Date of Award


Degree Type


Degree Name

Master of Arts




Chris Ellis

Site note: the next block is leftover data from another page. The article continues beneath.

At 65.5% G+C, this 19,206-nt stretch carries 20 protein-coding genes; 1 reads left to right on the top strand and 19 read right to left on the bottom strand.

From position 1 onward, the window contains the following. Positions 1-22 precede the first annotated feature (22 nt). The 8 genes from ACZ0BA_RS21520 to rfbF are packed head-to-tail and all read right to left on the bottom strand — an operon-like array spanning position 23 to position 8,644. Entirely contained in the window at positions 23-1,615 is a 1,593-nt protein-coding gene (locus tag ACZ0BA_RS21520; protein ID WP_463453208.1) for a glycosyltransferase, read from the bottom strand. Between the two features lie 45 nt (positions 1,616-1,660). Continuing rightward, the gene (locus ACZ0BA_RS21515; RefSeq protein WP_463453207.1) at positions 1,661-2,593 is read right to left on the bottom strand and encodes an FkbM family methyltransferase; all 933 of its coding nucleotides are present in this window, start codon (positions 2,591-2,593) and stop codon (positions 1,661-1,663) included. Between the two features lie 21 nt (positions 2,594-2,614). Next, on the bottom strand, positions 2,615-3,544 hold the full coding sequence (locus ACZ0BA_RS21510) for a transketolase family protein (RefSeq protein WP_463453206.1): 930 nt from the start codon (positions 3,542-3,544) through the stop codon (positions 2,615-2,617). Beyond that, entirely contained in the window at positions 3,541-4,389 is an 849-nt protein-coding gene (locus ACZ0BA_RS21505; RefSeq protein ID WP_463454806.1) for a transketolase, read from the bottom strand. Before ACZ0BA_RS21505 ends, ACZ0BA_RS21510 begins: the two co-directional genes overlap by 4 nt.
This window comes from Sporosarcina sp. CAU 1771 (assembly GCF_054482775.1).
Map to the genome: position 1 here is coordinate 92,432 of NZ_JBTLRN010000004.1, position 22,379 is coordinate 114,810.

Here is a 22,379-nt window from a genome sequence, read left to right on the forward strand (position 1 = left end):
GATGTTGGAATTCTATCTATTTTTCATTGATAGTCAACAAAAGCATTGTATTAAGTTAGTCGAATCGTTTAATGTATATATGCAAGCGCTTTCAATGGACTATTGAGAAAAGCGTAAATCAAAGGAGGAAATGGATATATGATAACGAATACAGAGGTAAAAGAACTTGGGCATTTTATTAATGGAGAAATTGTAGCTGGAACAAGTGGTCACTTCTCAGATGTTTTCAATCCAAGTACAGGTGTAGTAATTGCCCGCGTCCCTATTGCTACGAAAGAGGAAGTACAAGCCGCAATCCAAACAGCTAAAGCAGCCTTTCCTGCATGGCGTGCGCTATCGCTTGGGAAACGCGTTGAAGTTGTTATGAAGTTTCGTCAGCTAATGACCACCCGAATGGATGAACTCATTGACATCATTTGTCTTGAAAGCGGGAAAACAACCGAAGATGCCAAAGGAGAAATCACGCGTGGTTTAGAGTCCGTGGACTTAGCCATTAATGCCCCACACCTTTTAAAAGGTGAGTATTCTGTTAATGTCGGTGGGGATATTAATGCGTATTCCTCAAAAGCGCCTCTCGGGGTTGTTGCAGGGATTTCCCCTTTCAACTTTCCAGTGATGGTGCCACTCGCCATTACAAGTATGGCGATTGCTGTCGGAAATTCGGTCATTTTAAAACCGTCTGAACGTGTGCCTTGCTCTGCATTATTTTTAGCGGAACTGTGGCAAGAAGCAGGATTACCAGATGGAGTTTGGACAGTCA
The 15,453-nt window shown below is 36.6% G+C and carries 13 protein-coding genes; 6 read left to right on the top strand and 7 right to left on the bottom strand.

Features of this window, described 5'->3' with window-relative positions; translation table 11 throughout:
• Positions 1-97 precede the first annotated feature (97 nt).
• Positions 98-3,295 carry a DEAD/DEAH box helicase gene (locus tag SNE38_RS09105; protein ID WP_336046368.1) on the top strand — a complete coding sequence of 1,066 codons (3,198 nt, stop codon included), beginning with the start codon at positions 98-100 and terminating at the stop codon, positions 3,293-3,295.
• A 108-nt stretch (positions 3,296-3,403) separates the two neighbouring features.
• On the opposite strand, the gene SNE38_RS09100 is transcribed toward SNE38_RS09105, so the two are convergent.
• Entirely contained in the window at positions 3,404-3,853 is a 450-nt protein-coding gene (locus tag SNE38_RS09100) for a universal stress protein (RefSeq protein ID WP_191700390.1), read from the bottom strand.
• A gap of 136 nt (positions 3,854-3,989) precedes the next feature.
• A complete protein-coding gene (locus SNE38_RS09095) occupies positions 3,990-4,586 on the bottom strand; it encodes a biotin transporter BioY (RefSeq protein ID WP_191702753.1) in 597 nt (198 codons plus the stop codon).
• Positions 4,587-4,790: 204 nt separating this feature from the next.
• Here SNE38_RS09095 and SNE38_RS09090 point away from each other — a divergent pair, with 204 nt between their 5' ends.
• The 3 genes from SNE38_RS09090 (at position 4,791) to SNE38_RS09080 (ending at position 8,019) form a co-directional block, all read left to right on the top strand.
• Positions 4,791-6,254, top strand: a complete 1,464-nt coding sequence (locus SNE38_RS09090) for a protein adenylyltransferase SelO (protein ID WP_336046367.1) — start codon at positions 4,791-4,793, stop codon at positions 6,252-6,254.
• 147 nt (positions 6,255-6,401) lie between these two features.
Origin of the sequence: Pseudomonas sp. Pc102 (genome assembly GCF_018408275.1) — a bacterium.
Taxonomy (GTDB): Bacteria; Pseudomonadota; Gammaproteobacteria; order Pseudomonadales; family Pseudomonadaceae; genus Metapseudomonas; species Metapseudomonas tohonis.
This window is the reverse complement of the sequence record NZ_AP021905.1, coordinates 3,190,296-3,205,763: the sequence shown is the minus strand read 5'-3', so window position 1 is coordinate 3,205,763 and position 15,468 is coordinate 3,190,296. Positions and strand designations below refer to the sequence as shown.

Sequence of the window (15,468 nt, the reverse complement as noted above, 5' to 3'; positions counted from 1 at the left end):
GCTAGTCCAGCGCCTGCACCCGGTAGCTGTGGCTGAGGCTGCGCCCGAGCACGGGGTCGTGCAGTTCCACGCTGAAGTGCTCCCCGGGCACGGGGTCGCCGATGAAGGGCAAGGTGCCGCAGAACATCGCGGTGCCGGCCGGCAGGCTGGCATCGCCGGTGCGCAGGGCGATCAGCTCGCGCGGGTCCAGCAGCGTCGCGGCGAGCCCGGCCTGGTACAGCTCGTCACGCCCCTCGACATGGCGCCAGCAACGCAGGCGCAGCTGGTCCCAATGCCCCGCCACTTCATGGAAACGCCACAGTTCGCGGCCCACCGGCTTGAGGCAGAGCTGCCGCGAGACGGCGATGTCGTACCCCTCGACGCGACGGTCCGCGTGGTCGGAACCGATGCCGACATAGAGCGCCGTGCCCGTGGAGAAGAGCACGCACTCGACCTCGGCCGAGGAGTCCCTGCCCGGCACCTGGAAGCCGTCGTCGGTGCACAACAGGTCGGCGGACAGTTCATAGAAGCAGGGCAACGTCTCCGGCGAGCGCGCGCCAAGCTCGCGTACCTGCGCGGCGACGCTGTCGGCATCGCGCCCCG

This thesis examines the organization of Iroquoian chert acquisition technology by comparing a number of sites in the southwestern Ontario. The relative amount of cherts from various sources is examined through time and space and across various types of sites looking for patterns both between sites and within sites. During Glen Meyer times a direct embedded acquisition pattern of Kettle Point chert is evident. Groups from the east of the study area could pass freely through intervening groups to acquire chert with distance being the only factor determining the quantity used. A transition to a down-the-line exchange pattern controlled by lineages takes place with the advent of the Middle Ontario Iroquoian (MOI) stage coincident with other significant changes in social organization indicative of increasing complexity. Also, at that time, there is a general constriction in the accessibility of Kettle Point chert. Use of this chert rebounds through time to an almost obsessive use at the late prehistoric Lawson site.



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